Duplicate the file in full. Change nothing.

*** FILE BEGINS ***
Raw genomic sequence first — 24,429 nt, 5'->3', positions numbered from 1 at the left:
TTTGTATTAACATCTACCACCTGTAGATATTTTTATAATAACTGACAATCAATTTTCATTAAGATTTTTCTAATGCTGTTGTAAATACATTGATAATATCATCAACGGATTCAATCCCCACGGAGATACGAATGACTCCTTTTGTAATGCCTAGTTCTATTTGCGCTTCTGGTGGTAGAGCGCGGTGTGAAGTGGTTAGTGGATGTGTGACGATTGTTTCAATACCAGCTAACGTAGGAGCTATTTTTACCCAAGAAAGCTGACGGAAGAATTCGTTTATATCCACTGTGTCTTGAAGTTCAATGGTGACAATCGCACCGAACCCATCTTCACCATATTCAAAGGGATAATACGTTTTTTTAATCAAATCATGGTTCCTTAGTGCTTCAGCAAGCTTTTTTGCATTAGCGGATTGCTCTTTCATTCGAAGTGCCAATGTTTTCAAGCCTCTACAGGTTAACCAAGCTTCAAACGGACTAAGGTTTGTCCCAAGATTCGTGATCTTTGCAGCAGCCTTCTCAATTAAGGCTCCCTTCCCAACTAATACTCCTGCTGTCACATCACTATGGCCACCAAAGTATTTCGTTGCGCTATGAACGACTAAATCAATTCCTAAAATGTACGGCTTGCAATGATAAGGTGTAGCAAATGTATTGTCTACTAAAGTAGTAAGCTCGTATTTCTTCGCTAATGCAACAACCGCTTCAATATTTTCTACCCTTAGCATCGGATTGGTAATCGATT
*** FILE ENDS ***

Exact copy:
Raw genomic sequence first — 24,429 nt, 5'->3', positions numbered from 1 at the left:
TTTGTATTAACATCTACCACCTGTAGATATTTTTATAATAACTGACAATCAATTTTCATTAAGATTTTTCTAATGCTGTTGTAAATACATTGATAATATCATCAACGGATTCAATCCCCACGGAGATACGAATGACTCCTTTTGTAATGCCTAGTTCTATTTGCGCTTCTGGTGGTAGAGCGCGGTGTGAAGTGGTTAGTGGATGTGTGACGATTGTTTCAATACCAGCTAACGTAGGAGCTATTTTTACCCAAGAAAGCTGACGGAAGAATTCGTTTATATCCACTGTGTCTTGAAGTTCAATGGTGACAATCGCACCGAACCCATCTTCACCATATTCAAAGGGATAATACGTTTTTTTAATCAAATCATGGTTCCTTAGTGCTTCAGCAAGCTTTTTTGCATTAGCGGATTGCTCTTTCATTCGAAGTGCCAATGTTTTCAAGCCTCTACAGGTTAACCAAGCTTCAAACGGACTAAGGTTTGTCCCAAGATTCGTGATCTTTGCAGCAGCCTTCTCAATTAAGGCTCCCTTCCCAACTAATACTCCTGCTGTCACATCACTATGGCCACCAAAGTATTTCGTTGCGCTATGAACGACTAAATCAATTCCTAAAATGTACGGCTTGCAATGATAAGGTGTAGCAAATGTATTGTCTACTAAAGTAGTAAGCTCGTATTTCTTCGCTAATGCAACAACCGCTTCAATATTTTCTACCCTTAGCATCGGATTGGTAATCGATT